DO DOGS ADAPT BETTER TO CHANGE? As most of my loyal blog readers know we recently made a move to a new home. As a mortal, I had many reservations and the changes it created. It has taken me several weeks to feel like myself and to become comfortable in my new surroundings. Greg has adapted a lot faster but even he had some adjustments to make. We have two dogs, one is Buster, a Papillon mix that we rescued as a puppy and is now 4 1/2 years old. The other one acquired about a month before the move, Duchess who is a Rat Terrier and Long Hair Chihuahua mix and according the vet, she is close to 3 years old. I have watched them before, during and after the move. It has become clear that animals have to adjust to the new surroundings like humans. I decided to share some of their experiences rather than ours on this blog.
First, I noticed the confusion and the curiosity about the packing prior to the move. Both dogs seemed to be out of sorts when they saw boxes and packing supplies enter. They sniffed and touched. They would back away quickly at sudden sounds more than usual. When the regular people who Buster knew more than Duchess, he seemed to be on the alert more. As items began to disappear from cabinets and shelves, they both watched with somewhat of an anxious eye. Animals instinctively recognize change and even though they cannot express through words, their barks tell a lot and their actions speak volumes. Each one seemed more possessive over their toys and treats. Buster, especially would parade around with his treat in his mouth for all to see it was his and dared them to try to get it and pack it with all the other disappearing items.
Then came the move and what an ordeal that was with the animals. It was enlightening to watch Duchess who may have learned some tricks while she was abandoned and alone on the streets. We locked all of the dogs, including my daughter Missy’s Yorkie Poo and is a wonder dog herself into the second bathroom. The doors are pocket doors but apparently Duchess figured out how to open the doors and out came all three dogs with every outside door in the house open and with 6 guys going in all directions. The chase was on. The dogs could hear but not see while in the bathroom and it seemed they didn’t want to get left behind so they planned their escape. I am happy to say we got a lot of exercise but they were only interested in locating me, Greg and Missy.
Next was the moving in our home in Tifton and we had taken the liberty of having the fence installed prior to the move to ensure a place the dogs could watch. The doggie door had been installed by Greg and that was probably the saving grace. What I found amazing was the difference in Duchess and Buster’s relationship after the movers left and things quietened down. Yes, there were mountains of boxes, but it was the change between the two fur babies that was the highlight but taught me a lesson of how animals think and react. In our former home, Buster had been raised from a 3 pound “bear looking cub” so that is the only home he remembered. He was very territorial with his man cave which is all of the area under our bed. Duchess was not allowed unless she sneaked when he was out of the room. They began to play together before the move but it was obvious that Buster treated Duchess like a guest in his home. The beauty of this move was it was a new home for both of them, not only Duchess but Buster too and the dynamics changed dramatically. This was now their home with equal rights. They tumble together and play together and even though Buster sleeps under the bed as always but he seems to not have any problem with Duchess sleeping with us. Both of them try to go out the doggie door together and they are checking out the neighbors’ dogs like a tag team.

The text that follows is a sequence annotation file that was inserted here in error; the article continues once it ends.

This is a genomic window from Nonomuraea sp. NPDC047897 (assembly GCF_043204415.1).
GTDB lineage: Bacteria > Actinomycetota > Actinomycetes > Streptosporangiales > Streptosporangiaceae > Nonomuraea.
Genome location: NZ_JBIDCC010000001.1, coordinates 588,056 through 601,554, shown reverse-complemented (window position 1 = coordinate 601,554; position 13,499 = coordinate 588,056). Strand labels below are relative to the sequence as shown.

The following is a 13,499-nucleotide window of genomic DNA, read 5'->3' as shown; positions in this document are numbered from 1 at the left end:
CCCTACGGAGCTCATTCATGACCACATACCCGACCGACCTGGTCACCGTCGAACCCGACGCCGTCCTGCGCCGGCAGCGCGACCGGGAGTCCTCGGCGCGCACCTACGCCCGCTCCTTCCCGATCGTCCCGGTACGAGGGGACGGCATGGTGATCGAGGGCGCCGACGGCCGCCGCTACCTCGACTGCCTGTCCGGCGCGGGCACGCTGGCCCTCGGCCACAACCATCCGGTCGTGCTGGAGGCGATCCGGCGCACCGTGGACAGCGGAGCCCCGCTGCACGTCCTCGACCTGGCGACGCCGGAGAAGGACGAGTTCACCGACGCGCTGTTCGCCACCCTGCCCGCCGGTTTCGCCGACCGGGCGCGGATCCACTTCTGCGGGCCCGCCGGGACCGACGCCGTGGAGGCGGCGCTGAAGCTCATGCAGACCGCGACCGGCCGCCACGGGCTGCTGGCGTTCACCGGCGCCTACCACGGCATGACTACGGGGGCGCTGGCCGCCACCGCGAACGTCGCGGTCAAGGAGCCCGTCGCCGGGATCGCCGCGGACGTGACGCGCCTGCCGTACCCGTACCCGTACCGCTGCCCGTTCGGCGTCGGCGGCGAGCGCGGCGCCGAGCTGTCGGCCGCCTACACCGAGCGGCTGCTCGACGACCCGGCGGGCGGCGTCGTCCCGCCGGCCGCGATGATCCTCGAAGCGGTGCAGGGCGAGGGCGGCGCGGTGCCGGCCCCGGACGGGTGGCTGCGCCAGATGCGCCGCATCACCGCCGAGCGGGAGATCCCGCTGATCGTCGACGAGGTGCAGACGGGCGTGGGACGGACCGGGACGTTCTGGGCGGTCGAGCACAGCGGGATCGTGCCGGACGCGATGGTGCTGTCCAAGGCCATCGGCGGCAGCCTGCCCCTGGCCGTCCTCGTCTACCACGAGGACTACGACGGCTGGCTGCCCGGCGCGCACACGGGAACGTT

An interesting event happened this morning that our back door neighbor posted a message about his dog Lucy which was Buster’s friend (seemed like a love hate relationship but apparently it might have been puppy love). Lucy’s owner Craig posted that Lucy must be missing Buster because when the new neighbor’s dog barks, Lucy doesn’t bark back. Craig said he thinks Lucy liked talking with Buster. On the flip side, we have neighbors with dogs on each side of us and one which our dogs can see and they bark together. The other side is a large dog behind a wooden fence. Buster has more curiosity especially when we moved in. Lucy was behind the wooden fence in our yard so I wondered if Buster was trying to see if Lucy had moved with us. After he heard the bigger dog’s bark, he goes over with Duchess to explore but nothing like he did with his gal Lucy.
Finally, Buster loves to go to Lowes with Greg. All Greg has to say is Lowes and Buster goes to the garage and off they go. He went so often the cashiers knew him by his name or called him Baby so he loved the attention. This morning Greg took him to Lowes and it is not critical as they haven’t seen Buster as much as the other Lowes staff. Buster seemed to be searching for familiar faces. It is so intriguing to me to observe animals with their instincts and reactions. It made me aware that we humans should recognize those feelings animals have when their world is upside down.
All in all, Buster and Duchess love it here and most importantly they love the back yard. It is shady with trees they can explore and romp and stomp while being safe in the fenced yard and with their ever faithful doggie door that they can go in and out without asking permission. Adjustments have been made and tails are wagging at our new home.
Live Life; Love Life; and Live Life to the fullest by recognizing the need to make others as comfortable as you are.
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